MATTHEWS: Well, it was just broke, Christine, that the reason that they gave the $130,000 -- that`s a lot of money -- to Stormy Daniels -- they were we`re going to give her a nickel.
The reason they did it is because they heard the "Access Hollywood" tapes, and they got spooked. EMBA: Yes.
I mean, again, it shows the power of the tapes. It also shows what Trump`s usual method is. He was planning to just brazen it out to completely lie about the whole affair. And then someone had the evidence, and suddenly it doesn`t work.
And I think that is frightening to Trump.
EMBA: ... against him.
MATTHEWS: You love it when he says, that`s not my voice on the tape.
MATTHEWS: It`s unbelievable.
One thing we know is what he sounds like. It`s great to have you. Please come back, Christina -- Christine or Christina?
MATTHEWS: Why did somebody say Christina? I have been misinformed.
Thank you, Christine Emba. Thank you, from "The Washington Post," and Ken Vogel of "The New York Times."
Up next, my colleague Ari Melber is going to join us to talk about his interview that`s coming on tonight with Trump former chief strategist Steve Bannon and Bannon`s push to make the midterms all about Trump. What is this hard-right nationalist pushing now? I can`t wait to hear from Ari.
This is HARDBALL, where the action is.
(COMMERCIAL BREAK) (BEGIN VIDEO CLIP)
STEVE BANNON, FORMER WHITE HOUSE CHIEF STRATEGIST: Economic nationalism doesn`t care about your race, your color, your ethnicity, your gender, your sexual preference.
What it cares about is you`re a citizen of the United States. It`s one of the reasons, in this group I founded, I said, one of the things that I think really hurt the country back in the `80s, came out of business school, is this whole thing of maximization of shareholder value.
And I like the fact that Elizabeth Warren kind of ripped me off in using that the other day when she laid out...
ARI MELBER, HOST, "THE BEAT": You think guys agree on that?
BANNON: We definitely agree on that. I don`t like there`s any doubt.
(END VIDEO CLIP)
MATTHEWS: Back to HARDBALL.
That was former White House chief strategist, believe it or not, Steve Bannon in a big interview coming on tonight at 10:00 with MSNBC`s Ari Melber, who is sitting in for Lawrence O`Donnell.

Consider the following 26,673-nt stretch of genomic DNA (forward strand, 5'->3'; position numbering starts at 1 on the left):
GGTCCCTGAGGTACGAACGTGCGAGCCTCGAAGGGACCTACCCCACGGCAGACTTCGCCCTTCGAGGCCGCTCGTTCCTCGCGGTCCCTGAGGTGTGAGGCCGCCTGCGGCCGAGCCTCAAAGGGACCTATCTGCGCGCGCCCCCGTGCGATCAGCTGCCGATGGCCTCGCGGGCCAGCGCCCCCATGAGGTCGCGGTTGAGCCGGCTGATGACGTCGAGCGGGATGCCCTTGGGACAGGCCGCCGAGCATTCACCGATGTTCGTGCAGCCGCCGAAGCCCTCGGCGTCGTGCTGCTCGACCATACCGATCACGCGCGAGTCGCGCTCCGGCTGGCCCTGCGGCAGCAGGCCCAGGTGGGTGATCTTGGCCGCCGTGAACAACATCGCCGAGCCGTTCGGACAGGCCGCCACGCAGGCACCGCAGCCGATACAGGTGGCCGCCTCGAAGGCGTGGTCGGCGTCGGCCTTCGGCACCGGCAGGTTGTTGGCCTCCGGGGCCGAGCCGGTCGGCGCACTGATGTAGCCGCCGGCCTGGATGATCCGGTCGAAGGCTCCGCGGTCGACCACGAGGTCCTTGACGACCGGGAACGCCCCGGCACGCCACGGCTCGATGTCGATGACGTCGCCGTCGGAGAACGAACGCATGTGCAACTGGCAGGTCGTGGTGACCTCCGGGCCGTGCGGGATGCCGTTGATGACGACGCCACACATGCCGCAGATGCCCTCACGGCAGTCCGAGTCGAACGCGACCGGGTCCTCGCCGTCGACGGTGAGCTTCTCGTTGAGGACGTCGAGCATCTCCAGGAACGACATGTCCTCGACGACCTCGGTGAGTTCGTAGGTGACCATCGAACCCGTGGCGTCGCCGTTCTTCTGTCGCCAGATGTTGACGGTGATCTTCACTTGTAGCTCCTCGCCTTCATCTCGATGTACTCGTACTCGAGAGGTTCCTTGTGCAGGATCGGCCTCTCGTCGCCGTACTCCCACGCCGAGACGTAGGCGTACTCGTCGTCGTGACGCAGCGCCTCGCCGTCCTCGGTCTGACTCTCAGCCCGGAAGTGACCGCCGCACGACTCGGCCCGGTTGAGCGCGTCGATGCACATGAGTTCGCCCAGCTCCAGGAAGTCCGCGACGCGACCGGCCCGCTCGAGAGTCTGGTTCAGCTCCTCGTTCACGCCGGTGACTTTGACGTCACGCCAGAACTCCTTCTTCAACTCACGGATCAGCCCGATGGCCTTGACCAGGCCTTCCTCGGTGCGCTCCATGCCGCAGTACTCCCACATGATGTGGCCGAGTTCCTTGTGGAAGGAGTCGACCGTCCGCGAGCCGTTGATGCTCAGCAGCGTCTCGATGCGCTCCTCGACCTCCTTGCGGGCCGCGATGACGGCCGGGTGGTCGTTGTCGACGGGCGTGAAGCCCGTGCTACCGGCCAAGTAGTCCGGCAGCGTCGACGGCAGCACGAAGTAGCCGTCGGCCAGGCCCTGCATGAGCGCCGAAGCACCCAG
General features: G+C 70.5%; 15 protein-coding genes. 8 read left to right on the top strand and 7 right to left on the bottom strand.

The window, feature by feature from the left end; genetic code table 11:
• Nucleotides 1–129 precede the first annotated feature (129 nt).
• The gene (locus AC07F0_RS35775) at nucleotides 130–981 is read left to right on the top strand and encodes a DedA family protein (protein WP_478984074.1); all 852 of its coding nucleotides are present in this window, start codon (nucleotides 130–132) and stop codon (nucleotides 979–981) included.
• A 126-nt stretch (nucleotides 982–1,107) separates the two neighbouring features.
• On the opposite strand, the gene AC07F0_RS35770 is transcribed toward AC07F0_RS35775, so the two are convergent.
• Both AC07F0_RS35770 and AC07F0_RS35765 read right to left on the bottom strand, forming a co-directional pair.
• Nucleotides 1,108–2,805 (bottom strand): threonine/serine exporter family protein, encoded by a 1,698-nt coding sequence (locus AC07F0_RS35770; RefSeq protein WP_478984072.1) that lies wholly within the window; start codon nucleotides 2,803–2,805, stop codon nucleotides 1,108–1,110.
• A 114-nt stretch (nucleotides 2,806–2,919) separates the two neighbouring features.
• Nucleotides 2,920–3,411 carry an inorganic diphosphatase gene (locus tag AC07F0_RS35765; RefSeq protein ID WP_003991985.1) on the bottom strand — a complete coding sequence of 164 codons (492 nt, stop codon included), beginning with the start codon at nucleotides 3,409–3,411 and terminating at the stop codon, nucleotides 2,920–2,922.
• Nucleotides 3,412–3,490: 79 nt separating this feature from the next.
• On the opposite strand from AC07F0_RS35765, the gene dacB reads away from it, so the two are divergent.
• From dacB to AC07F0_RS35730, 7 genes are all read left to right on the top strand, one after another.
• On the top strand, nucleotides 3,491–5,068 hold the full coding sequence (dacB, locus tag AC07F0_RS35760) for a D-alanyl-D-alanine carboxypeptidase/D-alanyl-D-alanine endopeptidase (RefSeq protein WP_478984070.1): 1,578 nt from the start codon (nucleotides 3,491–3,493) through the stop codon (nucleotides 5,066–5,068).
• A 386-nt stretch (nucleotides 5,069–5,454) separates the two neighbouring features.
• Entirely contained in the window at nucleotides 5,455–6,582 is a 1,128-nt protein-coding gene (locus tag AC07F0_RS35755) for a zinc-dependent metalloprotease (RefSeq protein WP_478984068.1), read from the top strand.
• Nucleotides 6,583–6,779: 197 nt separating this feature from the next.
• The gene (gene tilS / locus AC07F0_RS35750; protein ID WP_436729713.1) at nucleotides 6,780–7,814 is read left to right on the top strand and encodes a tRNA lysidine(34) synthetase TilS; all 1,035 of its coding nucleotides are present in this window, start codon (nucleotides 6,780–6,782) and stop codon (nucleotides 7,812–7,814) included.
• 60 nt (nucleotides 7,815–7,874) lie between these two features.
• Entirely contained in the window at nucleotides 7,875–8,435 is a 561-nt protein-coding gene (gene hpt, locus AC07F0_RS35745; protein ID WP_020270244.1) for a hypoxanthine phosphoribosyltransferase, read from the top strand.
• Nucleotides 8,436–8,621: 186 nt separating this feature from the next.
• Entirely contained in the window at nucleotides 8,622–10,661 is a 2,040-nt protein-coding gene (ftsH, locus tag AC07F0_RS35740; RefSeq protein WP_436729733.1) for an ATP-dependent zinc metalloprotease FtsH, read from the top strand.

Steve Bannon was a leading force, of course, in Trump`s presidential campaign and the early months of his administration as well, pushing a nationalist agenda. It`s called America first. Remember that approach? Meaning tougher trade policies, rebuilding infrastructure of this country, keeping the country out of stupid wars.
But now, 18 months into his presidency, we face an unsettled trade situation with Trump, a nonexistent infrastructure plan to rebuild the country, and all this saber-rattling at countries like Iran that could bring us closer to new wars.
So what happened to Trump`s agenda that look attractive to -- a little bit, to some people a little bit, who are smart, a little bit?
Joining us right now is the anchor of "THE BEAT" -- great name for a show - - Ari Melber.
Ari, I really wanted you to come on the show because I`m thinking, when this guy Bannon was first out there, a lot it of was awful. He seemed too far right, too, not fascistic, but something scary about him, this nationalist thing.
But there around the edges were things that were attractive to people, and there were things like no more stupid wars, we`re going to look out for ourselves in terms of economic deals, and we`re going to rebuild this country, not worried about the electric grid in Afghanistan. We`re going to rebuild stuff here.
I don`t see that. I see a guy saber-rattling. I see a guy -- in Trump, I see a guy who`s arguing with Manigault and -- Omarosa, and all these stupid intramural fights. I don`t see the guy pursuing rebuilding the country, for one, staying out of stupid wars, secondly. I don`t see that.